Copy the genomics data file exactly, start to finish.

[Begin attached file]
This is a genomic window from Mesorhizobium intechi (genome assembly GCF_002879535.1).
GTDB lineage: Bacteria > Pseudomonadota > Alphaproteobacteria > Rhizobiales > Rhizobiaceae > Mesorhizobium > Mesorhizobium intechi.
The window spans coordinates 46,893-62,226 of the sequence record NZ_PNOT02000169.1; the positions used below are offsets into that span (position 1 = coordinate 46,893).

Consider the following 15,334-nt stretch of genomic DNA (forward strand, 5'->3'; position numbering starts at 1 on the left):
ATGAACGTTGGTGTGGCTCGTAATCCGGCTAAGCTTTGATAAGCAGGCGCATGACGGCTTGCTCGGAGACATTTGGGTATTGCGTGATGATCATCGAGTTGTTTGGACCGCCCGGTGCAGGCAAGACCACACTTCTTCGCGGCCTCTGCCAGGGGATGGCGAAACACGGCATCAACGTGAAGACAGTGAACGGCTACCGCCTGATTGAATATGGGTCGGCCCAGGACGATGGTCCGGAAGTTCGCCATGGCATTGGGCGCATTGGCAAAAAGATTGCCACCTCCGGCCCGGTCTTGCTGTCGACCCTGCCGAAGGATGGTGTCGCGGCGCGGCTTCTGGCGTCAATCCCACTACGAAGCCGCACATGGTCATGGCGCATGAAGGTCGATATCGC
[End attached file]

This is a genomic window from Mesorhizobium intechi (genome assembly GCF_002879535.1).
GTDB lineage: Bacteria > Pseudomonadota > Alphaproteobacteria > Rhizobiales > Rhizobiaceae > Mesorhizobium > Mesorhizobium intechi.
The window spans coordinates 46,893-62,226 of the sequence record NZ_PNOT02000169.1; the positions used below are offsets into that span (position 1 = coordinate 46,893).

Consider the following 15,334-nt stretch of genomic DNA (forward strand, 5'->3'; position numbering starts at 1 on the left):
ATGAACGTTGGTGTGGCTCGTAATCCGGCTAAGCTTTGATAAGCAGGCGCATGACGGCTTGCTCGGAGACATTTGGGTATTGCGTGATGATCATCGAGTTGTTTGGACCGCCCGGTGCAGGCAAGACCACACTTCTTCGCGGCCTCTGCCAGGGGATGGCGAAACACGGCATCAACGTGAAGACAGTGAACGGCTACCGCCTGATTGAATATGGGTCGGCCCAGGACGATGGTCCGGAAGTTCGCCATGGCATTGGGCGCATTGGCAAAAAGATTGCCACCTCCGGCCCGGTCTTGCTGTCGACCCTGCCGAAGGATGGTGTCGCGGCGCGGCTTCTGGCGTCAATCCCACTACGAAGCCGCACATGGTCATGGCGCATGAAGGTCGATATCGC